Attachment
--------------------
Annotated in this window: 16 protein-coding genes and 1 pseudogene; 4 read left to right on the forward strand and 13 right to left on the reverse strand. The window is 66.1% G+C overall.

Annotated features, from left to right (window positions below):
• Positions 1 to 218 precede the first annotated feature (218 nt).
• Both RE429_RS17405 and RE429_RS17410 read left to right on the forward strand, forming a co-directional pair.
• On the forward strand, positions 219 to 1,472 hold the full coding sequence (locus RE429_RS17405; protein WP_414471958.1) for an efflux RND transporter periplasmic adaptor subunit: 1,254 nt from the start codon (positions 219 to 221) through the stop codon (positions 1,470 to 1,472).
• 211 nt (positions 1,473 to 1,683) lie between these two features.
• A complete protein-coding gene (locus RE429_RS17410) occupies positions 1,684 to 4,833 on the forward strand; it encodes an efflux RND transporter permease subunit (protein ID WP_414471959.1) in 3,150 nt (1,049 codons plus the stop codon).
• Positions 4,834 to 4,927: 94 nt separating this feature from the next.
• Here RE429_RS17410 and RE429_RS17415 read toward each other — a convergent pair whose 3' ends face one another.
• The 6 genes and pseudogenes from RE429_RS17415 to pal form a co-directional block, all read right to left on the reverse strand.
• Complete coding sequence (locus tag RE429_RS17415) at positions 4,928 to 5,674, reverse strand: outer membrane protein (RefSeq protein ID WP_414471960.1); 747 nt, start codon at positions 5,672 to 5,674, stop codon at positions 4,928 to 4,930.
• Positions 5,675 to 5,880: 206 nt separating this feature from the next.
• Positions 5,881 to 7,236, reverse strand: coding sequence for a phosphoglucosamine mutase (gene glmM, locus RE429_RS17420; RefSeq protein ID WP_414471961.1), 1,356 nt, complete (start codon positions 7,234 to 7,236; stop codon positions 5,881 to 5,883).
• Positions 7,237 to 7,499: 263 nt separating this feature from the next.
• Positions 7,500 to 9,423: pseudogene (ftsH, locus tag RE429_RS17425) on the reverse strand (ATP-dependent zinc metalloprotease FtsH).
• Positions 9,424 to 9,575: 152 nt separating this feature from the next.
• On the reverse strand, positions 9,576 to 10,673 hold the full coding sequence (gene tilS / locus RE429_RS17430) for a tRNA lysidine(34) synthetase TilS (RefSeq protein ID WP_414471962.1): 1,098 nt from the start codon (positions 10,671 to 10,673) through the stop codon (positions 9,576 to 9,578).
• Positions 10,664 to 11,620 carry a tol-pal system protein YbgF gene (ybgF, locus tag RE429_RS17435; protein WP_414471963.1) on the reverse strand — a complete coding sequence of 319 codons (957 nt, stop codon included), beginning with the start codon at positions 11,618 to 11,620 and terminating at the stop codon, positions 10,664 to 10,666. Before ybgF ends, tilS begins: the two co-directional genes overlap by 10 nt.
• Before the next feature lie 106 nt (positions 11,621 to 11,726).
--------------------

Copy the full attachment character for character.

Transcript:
Annotated in this window: 16 protein-coding genes and 1 pseudogene; 4 read left to right on the forward strand and 13 right to left on the reverse strand. The window is 66.1% G+C overall.

Annotated features, from left to right (window positions below):
• Positions 1 to 218 precede the first annotated feature (218 nt).
• Both RE429_RS17405 and RE429_RS17410 read left to right on the forward strand, forming a co-directional pair.
• On the forward strand, positions 219 to 1,472 hold the full coding sequence (locus RE429_RS17405; protein WP_414471958.1) for an efflux RND transporter periplasmic adaptor subunit: 1,254 nt from the start codon (positions 219 to 221) through the stop codon (positions 1,470 to 1,472).
• 211 nt (positions 1,473 to 1,683) lie between these two features.
• A complete protein-coding gene (locus RE429_RS17410) occupies positions 1,684 to 4,833 on the forward strand; it encodes an efflux RND transporter permease subunit (protein ID WP_414471959.1) in 3,150 nt (1,049 codons plus the stop codon).
• Positions 4,834 to 4,927: 94 nt separating this feature from the next.
• Here RE429_RS17410 and RE429_RS17415 read toward each other — a convergent pair whose 3' ends face one another.
• The 6 genes and pseudogenes from RE429_RS17415 to pal form a co-directional block, all read right to left on the reverse strand.
• Complete coding sequence (locus tag RE429_RS17415) at positions 4,928 to 5,674, reverse strand: outer membrane protein (RefSeq protein ID WP_414471960.1); 747 nt, start codon at positions 5,672 to 5,674, stop codon at positions 4,928 to 4,930.
• Positions 5,675 to 5,880: 206 nt separating this feature from the next.
• Positions 5,881 to 7,236, reverse strand: coding sequence for a phosphoglucosamine mutase (gene glmM, locus RE429_RS17420; RefSeq protein ID WP_414471961.1), 1,356 nt, complete (start codon positions 7,234 to 7,236; stop codon positions 5,881 to 5,883).
• Positions 7,237 to 7,499: 263 nt separating this feature from the next.
• Positions 7,500 to 9,423: pseudogene (ftsH, locus tag RE429_RS17425) on the reverse strand (ATP-dependent zinc metalloprotease FtsH).
• Positions 9,424 to 9,575: 152 nt separating this feature from the next.
• On the reverse strand, positions 9,576 to 10,673 hold the full coding sequence (gene tilS / locus RE429_RS17430) for a tRNA lysidine(34) synthetase TilS (RefSeq protein ID WP_414471962.1): 1,098 nt from the start codon (positions 10,671 to 10,673) through the stop codon (positions 9,576 to 9,578).
• Positions 10,664 to 11,620 carry a tol-pal system protein YbgF gene (ybgF, locus tag RE429_RS17435; protein WP_414471963.1) on the reverse strand — a complete coding sequence of 319 codons (957 nt, stop codon included), beginning with the start codon at positions 11,618 to 11,620 and terminating at the stop codon, positions 10,664 to 10,666. Before ybgF ends, tilS begins: the two co-directional genes overlap by 10 nt.
• Before the next feature lie 106 nt (positions 11,621 to 11,726).